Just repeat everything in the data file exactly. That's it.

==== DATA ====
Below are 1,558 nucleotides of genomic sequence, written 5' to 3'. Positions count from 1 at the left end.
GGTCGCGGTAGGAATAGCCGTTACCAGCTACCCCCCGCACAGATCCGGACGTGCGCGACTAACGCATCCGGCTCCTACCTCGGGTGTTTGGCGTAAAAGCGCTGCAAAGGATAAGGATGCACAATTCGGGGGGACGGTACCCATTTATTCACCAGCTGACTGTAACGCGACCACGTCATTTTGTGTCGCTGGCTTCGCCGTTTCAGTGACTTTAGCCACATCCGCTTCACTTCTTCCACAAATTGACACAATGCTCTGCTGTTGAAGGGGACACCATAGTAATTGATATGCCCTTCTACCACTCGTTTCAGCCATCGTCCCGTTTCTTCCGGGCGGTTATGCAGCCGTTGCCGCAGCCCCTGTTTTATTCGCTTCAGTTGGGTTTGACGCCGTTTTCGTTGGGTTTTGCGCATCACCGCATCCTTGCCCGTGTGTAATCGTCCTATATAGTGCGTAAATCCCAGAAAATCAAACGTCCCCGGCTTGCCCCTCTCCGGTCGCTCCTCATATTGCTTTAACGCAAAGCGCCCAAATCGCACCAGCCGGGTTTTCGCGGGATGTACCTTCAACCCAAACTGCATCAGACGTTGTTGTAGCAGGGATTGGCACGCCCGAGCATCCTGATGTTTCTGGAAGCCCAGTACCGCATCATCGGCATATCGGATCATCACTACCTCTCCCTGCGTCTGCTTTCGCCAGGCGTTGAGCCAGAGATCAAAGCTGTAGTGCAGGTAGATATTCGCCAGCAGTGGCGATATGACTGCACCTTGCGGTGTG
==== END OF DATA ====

Below are 1,558 nucleotides of genomic sequence, written 5' to 3'. Positions count from 1 at the left end.
GGTCGCGGTAGGAATAGCCGTTACCAGCTACCCCCCGCACAGATCCGGACGTGCGCGACTAACGCATCCGGCTCCTACCTCGGGTGTTTGGCGTAAAAGCGCTGCAAAGGATAAGGATGCACAATTCGGGGGGACGGTACCCATTTATTCACCAGCTGACTGTAACGCGACCACGTCATTTTGTGTCGCTGGCTTCGCCGTTTCAGTGACTTTAGCCACATCCGCTTCACTTCTTCCACAAATTGACACAATGCTCTGCTGTTGAAGGGGACACCATAGTAATTGATATGCCCTTCTACCACTCGTTTCAGCCATCGTCCCGTTTCTTCCGGGCGGTTATGCAGCCGTTGCCGCAGCCCCTGTTTTATTCGCTTCAGTTGGGTTTGACGCCGTTTTCGTTGGGTTTTGCGCATCACCGCATCCTTGCCCGTGTGTAATCGTCCTATATAGTGCGTAAATCCCAGAAAATCAAACGTCCCCGGCTTGCCCCTCTCCGGTCGCTCCTCATATTGCTTTAACGCAAAGCGCCCAAATCGCACCAGCCGGGTTTTCGCGGGATGTACCTTCAACCCAAACTGCATCAGACGTTGTTGTAGCAGGGATTGGCACGCCCGAGCATCCTGATGTTTCTGGAAGCCCAGTACCGCATCATCGGCATATCGGATCATCACTACCTCTCCCTGCGTCTGCTTTCGCCAGGCGTTGAGCCAGAGATCAAAGCTGTAGTGCAGGTAGATATTCGCCAGCAGTGGCGATATGACTGCACCTTGCGGTGTG